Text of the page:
Yesterday, with the news that the San Francisco Chronicle may go down, leaving the free Examiner the only real daily in SF, Phil Anschutz once again looked like the smartest guy in the room.
Today, he's also looking like the luckiest. Because before Anschutz bought the dying Examiner label and turned it into a free daily, he was buying up railroads, using the tracks for fiber optic lines, which made Qwest possible. And then in 1997, Anschutz hired Joe Nacchio to run that company.
Now an appeals court has affirmed Nacchio's April 2007 conviction for insider trading, and the former Qwest CEO has been ordered directly to jail -- although a stop at the U.S. Supreme Court is likely,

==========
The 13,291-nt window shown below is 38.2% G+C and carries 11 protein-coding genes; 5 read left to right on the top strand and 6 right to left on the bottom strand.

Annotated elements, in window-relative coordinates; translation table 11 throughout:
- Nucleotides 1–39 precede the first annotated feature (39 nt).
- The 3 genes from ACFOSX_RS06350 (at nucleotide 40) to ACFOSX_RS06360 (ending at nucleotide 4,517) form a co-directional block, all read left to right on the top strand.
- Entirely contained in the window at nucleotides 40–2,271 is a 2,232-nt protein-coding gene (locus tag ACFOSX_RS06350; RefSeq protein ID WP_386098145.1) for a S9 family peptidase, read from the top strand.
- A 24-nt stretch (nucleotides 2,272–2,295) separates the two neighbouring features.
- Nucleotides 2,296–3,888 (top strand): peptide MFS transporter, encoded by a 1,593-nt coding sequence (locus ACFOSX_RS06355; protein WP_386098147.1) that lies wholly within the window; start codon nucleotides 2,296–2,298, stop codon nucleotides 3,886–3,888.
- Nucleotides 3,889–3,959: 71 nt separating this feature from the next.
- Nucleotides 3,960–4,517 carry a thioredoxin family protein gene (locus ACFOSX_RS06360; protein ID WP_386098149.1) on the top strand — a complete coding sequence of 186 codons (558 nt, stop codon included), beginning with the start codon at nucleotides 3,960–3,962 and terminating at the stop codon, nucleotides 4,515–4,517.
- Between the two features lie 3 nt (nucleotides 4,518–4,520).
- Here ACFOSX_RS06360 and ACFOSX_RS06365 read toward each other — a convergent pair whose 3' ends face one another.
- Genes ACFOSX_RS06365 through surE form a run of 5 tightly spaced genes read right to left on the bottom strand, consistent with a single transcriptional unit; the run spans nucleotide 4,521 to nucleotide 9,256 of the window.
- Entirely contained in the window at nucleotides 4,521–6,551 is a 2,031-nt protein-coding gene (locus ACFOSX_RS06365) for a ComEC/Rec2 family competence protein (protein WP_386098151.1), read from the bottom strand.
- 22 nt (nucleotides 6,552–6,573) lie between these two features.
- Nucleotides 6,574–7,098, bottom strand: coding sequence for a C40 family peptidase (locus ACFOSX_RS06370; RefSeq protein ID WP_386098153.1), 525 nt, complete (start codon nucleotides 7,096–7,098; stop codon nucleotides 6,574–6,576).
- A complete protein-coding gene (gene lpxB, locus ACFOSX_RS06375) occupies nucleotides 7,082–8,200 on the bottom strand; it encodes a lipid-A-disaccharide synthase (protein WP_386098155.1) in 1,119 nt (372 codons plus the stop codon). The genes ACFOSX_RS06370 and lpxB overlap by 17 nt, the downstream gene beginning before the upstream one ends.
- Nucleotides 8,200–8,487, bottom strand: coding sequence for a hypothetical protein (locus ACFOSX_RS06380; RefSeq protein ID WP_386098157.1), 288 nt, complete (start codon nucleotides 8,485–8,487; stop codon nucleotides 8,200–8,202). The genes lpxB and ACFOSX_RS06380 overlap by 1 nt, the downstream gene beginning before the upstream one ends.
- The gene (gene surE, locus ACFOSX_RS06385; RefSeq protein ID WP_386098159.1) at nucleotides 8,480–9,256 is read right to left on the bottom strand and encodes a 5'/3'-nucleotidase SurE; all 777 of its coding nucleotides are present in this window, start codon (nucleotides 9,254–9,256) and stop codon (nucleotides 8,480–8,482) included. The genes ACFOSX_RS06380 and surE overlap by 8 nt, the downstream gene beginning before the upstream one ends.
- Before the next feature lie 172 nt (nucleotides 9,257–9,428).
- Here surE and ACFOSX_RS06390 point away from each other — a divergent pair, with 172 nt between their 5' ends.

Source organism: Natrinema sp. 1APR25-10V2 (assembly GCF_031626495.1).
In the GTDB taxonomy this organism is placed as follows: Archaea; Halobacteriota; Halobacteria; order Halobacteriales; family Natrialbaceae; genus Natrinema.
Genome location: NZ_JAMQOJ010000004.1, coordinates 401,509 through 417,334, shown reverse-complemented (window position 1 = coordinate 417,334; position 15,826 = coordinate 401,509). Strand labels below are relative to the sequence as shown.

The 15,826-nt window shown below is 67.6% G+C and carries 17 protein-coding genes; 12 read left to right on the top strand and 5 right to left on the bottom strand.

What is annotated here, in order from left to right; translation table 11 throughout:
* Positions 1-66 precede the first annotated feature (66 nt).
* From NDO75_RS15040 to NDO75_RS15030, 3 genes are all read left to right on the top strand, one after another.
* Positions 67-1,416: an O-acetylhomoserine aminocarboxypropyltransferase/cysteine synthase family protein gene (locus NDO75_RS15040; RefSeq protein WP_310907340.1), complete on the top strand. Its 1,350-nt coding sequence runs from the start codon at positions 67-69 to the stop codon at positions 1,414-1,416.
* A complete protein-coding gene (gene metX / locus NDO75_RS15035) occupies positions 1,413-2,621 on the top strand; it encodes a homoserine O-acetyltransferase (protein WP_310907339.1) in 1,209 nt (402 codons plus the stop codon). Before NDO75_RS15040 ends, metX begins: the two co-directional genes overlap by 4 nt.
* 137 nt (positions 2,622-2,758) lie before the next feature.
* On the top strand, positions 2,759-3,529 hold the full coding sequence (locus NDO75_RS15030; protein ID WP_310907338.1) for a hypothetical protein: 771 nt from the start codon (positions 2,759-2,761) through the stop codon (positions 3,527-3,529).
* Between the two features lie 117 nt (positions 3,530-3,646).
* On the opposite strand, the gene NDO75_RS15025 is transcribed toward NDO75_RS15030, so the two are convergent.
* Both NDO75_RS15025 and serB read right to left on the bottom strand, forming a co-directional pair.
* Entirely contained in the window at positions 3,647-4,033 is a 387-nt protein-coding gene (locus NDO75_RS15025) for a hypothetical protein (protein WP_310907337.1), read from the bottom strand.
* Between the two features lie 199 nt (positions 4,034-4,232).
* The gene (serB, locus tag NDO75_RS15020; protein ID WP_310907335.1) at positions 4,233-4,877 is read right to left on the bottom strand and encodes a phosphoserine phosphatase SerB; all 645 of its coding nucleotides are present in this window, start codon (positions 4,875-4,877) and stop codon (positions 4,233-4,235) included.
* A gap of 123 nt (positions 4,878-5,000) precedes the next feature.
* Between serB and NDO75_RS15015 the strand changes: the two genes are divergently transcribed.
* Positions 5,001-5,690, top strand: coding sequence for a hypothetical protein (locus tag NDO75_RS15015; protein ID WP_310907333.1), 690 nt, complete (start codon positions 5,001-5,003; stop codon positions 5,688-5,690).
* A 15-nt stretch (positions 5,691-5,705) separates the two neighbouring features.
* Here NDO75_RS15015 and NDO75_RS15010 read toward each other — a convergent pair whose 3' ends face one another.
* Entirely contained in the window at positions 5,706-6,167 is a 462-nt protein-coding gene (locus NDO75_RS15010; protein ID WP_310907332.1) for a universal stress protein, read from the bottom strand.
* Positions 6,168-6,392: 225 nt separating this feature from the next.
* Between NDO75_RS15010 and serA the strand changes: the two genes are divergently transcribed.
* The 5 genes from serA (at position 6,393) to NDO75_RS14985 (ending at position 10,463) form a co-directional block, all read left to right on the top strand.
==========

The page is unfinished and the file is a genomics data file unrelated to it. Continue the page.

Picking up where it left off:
Overseeing Nacchio's original trial was Chief U.S. District Judge Edward Nottingham, whose refusal to allow an expert to testify inspired an appeals panel to order a new trial last March. Yesterday, though, the original trial conviction was reinstated -- but Nottingham wasn't in the courthouse to see it. He resigned last fall in the face of an investigation into alleged judicial misconduct involving porno, prostitutes and general bad behavior. (I saw some of Nottingham's non-judicial behavior in action, when he cruised through Elway's right after the closing arguments in Nacchio's case.)
Whether Nacchio can use Nottingham to appeal his case to the U.S. Supreme Court is unknown. But one thing is certain: Anschutz is not just the smartest guy in the room, but perhaps the luckiest, because while a half-dozen Qwest executives wound up as defendants in the courtroom, his role there was solely as a witness.
To an amazing display of what Nottingham described as "overarching greed" -- but also outsized ego.
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